>> ADEL GAALOUL: Okay. First of all, from our friend from Liberia, very interesting question, but when I was talking about best practices I was talking mainly about technical practices, because I'm -- I'm here at a very low level of the structure, so I'm talking about technical best practices, which are known, which are documented and are not unilateral in most of the cases are not unilateral decision to block. Then your question is more about the content side, about the services which are provided embedded on the communication side, which are mainly based on local law, right, on regulation, on what the country will allow their citizens to access or not. So that is another level of blocking or restriction, which are not technical, and on those kind of things AfriNIC can do nothing because it is more about the local (off microphone).
What we are talking about here are technical blocking, meaning your address is blacklisted by an (off microphone) supervisor because they cannot look at the reverse IP address to see who is behind the address. All you are letting filter go through. And in many case, in 99% of case, they warned the operator several times, but what's happened is that most of the network operator, they have the email that monitor the junk, then they never read it. They never read it. So those processes are documented. There are a lot of documents that talk about those best practices, the way to set up to properly do it so that's what we're talking about. The content is a more elaborate debate in which I'm not going to go now. We don't have the time.
The question from Nina about the human resources, the human capacity, I think I talked about that briefly saying that human capacity is also critical resource for us, because we can talk about developing whatever we want, which of our exchange points do you want, which of our goods do we want, which area we want. If we don't have the right people, the right skills, to maintain them and manage them, and keep monitoring them, we are not going anywhere, because setting up is one thing, but continuing to maintain it and keep the service running, because Internet is a continuous service, we cannot succeed.
So I think fundamentally having human resource and human capacity is key, and we have to invest as much as we can in building capacity, organizing training, but not only workshop of one week. I am -- I think that's having only workshop for -- that having workshop for only week is good, for people who are already trained, who have the basics, but I think we need to go a little bit further in academy, curriculum and institution, how do we integrate the Internet culture to make sure the engineer we have today that comes from those institutions as IT engineer, as network engineer, already has the right knowledge to address this.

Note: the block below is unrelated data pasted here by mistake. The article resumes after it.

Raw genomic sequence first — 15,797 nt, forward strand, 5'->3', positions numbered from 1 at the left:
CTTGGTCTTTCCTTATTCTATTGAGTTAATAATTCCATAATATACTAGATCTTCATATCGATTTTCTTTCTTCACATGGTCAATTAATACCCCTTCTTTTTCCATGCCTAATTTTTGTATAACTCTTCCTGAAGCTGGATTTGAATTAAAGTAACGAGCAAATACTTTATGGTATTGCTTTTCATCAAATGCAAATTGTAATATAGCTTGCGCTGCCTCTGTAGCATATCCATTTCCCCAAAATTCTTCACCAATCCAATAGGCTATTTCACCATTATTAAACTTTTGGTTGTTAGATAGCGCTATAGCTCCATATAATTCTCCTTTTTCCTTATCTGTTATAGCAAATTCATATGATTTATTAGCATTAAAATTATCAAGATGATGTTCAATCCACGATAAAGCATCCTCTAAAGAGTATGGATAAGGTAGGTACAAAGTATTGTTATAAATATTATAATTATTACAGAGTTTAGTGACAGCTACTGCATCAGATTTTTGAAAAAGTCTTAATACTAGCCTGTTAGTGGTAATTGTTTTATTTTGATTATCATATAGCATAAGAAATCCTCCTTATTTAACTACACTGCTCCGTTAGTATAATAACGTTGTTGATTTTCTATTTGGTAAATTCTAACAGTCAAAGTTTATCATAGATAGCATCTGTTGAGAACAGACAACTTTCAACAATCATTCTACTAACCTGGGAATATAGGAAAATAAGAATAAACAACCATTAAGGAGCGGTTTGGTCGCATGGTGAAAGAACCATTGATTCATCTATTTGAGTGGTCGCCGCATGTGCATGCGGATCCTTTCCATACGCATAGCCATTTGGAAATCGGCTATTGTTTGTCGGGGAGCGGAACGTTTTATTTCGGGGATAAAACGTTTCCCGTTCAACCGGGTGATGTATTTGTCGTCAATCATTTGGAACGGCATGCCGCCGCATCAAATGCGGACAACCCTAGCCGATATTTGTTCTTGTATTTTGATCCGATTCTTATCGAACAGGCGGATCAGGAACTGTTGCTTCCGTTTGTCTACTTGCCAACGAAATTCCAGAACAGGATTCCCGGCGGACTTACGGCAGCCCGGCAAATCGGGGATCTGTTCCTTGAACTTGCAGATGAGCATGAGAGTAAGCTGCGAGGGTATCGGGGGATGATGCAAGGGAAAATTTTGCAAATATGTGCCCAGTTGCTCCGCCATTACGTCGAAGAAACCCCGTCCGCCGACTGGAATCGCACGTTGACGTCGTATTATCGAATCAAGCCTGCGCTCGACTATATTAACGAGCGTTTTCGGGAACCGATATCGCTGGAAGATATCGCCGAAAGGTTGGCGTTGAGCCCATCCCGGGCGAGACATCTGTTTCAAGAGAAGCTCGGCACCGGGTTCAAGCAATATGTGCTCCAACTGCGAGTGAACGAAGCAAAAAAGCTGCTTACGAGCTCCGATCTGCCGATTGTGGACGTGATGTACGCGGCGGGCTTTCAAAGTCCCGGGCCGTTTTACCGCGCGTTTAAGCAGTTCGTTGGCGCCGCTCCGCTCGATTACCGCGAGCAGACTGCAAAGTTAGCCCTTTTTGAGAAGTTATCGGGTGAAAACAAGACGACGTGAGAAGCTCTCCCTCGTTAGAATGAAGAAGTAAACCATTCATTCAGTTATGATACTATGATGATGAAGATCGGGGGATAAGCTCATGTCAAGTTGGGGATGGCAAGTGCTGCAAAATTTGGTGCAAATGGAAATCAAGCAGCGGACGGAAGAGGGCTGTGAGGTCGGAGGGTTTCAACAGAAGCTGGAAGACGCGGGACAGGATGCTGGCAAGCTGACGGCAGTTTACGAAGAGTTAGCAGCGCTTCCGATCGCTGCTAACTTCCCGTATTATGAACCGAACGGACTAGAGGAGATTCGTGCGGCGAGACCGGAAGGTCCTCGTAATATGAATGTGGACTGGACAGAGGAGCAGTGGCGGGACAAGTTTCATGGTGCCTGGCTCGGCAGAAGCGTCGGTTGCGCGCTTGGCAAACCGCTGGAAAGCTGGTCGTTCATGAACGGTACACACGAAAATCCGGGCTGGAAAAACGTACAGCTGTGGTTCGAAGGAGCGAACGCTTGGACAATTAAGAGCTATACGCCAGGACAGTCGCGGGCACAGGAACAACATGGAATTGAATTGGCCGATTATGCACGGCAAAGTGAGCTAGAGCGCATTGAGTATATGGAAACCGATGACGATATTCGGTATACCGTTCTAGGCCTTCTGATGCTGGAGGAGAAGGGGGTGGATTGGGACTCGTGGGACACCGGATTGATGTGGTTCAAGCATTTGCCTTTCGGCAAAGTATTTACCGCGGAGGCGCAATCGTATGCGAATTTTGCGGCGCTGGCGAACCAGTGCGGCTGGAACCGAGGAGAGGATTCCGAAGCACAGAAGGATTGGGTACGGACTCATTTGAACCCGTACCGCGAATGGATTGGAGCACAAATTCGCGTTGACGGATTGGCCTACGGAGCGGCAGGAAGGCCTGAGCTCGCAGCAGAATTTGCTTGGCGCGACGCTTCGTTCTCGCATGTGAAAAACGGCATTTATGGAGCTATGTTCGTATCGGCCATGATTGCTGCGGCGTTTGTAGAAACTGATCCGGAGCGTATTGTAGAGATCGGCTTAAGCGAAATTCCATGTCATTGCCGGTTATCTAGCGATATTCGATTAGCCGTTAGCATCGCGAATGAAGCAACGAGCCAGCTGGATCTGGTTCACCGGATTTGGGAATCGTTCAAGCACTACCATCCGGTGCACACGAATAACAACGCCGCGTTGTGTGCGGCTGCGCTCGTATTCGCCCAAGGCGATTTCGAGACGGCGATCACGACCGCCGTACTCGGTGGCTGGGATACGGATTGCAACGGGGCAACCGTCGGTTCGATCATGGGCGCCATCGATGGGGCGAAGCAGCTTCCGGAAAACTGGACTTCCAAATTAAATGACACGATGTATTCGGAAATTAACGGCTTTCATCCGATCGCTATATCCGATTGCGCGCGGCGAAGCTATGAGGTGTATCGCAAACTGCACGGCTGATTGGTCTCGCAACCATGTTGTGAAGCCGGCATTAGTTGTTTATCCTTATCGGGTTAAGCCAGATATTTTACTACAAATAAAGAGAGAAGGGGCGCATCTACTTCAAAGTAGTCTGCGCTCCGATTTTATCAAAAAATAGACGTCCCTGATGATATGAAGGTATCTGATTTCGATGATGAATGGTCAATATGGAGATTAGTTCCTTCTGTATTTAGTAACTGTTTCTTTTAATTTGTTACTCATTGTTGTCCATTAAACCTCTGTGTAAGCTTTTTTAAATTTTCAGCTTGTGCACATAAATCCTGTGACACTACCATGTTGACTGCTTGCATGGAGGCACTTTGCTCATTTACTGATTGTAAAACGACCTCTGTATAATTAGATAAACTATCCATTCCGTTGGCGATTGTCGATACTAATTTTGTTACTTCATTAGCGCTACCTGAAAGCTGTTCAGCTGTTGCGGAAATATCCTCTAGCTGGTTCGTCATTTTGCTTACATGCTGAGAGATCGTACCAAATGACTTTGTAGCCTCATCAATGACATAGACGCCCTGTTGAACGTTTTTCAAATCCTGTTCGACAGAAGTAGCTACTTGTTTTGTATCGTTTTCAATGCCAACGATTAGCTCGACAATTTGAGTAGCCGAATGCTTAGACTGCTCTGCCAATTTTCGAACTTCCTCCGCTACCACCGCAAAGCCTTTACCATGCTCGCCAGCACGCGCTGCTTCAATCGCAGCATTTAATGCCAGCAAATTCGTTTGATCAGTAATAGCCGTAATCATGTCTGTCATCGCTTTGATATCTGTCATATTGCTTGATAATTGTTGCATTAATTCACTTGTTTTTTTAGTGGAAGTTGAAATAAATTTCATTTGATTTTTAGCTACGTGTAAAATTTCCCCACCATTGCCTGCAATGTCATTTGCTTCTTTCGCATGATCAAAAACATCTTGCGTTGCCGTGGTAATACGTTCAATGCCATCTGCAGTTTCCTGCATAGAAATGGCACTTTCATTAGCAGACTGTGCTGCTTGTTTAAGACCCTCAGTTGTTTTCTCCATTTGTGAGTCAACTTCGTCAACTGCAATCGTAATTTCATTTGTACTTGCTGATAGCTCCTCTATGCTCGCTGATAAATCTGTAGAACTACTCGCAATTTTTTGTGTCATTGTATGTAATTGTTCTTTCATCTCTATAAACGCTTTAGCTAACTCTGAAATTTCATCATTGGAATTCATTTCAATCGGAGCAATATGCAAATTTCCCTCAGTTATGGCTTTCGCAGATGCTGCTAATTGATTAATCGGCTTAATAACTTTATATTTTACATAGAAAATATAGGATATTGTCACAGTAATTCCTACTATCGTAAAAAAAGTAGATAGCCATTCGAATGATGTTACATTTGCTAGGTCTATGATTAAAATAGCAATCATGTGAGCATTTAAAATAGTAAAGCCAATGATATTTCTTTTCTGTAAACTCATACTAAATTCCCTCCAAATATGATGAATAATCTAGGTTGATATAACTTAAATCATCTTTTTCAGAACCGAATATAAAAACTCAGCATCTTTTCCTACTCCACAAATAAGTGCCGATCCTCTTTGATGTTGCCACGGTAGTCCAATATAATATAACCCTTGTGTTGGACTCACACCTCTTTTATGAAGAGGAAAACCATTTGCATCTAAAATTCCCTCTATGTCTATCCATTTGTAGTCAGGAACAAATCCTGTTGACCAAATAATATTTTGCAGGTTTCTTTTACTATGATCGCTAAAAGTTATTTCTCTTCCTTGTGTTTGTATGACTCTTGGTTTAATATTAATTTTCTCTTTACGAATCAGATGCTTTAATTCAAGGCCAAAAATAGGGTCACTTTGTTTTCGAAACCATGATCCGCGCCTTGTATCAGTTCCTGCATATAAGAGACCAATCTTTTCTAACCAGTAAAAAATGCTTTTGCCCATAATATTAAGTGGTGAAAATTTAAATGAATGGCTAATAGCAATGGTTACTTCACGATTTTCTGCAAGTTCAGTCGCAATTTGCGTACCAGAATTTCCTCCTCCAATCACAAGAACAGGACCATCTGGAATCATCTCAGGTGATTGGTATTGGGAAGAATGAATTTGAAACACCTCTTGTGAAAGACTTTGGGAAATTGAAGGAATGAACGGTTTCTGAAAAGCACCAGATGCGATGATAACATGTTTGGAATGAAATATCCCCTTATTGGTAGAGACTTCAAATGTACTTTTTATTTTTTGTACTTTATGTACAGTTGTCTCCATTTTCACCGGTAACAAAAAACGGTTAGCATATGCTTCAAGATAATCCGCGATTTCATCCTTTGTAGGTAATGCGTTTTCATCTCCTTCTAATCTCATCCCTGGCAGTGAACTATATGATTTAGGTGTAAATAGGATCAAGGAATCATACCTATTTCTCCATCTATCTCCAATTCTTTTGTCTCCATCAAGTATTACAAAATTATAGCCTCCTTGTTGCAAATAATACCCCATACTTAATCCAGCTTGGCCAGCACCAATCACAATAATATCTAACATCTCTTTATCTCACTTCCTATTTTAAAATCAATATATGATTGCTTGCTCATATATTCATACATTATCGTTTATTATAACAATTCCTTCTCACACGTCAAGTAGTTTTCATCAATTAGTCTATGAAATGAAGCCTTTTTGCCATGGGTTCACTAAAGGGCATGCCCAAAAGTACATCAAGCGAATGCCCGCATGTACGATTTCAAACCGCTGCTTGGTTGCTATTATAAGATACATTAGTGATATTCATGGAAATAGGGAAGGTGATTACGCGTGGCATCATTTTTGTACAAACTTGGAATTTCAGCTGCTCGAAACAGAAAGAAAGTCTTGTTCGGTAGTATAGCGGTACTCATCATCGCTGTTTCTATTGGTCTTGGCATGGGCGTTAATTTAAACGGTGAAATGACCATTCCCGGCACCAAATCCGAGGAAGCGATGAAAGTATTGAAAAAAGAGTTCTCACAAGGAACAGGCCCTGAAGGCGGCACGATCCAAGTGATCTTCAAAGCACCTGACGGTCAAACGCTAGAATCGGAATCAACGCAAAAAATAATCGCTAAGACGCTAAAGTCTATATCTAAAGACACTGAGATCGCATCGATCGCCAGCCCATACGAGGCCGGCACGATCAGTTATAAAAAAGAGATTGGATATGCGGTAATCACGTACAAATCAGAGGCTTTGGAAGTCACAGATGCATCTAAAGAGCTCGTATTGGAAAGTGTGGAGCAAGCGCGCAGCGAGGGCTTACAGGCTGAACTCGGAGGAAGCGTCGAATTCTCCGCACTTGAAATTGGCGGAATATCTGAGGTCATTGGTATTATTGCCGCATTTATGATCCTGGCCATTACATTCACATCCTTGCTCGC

>> PIERRE DANDJINOU: Thank you, Adel, and certainly for my other panelists, we still have some time for you. If any question from the audience, it's up to you. We do have -- Adel is leaving but Adel still there. And Anne-Rachel as well. So any further questions -- there was a question for Anne-Rachel. Anne-Rachel want to respond? I want to give a chance to the audience before we close this first part of our -- okay. I see none. Then -- okay. Please.
>> ANNE-RACHEL INNE: So Ben's question was basically about the findings of your survey, IISD's survey that civil societies looking up for governments, you know, to help in country code top-level domain's management and other critical Internet resources. I think we're just -- let's say somewhat in a limbo period right now in the African region. Why? Because first, you know, around maybe, you know -- from 1995 to about 2005 these issues were hardly at the forefront of all our discussions in general except basically in the WSIS process.
At home governments started to realise that country code top-level domains, IP addresses, capacity building, were things that were important. That's also practically at the time where we started having regulators. So while civil society and maybe a little bit of private sector were involved in the beginning, we got government at one point just suddenly waking up and saying, we need to make the rules. We got regulators. Regulators started saying, we need -- we need to be the ones managing country codes top-level domains. Even now you hear them saying we need to manage all IP addresses that come into our country.
So in between a space where there was hardly, you know, any rules and things were kind of being managed as they went to now having strict rules on who should manage what. We got, really, a kind of push and pull where civil society and private sector are saying, okay, you put the rules in place now. Let's do it, but in general, you know, government would say, no, we don't want you there.
And now we are seeing the tendency to actually go to conversation between government, civil society and private sector because finally governments are realizing, you know, they can't be the only ones doing it. You know, and it's all good and nice to put the rules in place, but if actually the rules are broken from the beginning nothing will happen. So I actually can give you examples of countries where, you know, there were rules set from the beginning, and then finally, you know, they were amended and now actually the community is coming into play, and, you know, hopefully this will be the tendency that continues and, you know, that we will get to the point where we all work together towards, you know, making sound ccTLDs that can really foster development because, you know, access can be given to everybody, that pricing can be low, that, you know, content can be available. In terms of content, in fact, there's not much that I can do just because we don't -- we don't do content. We don't regulate content. We don't manage content.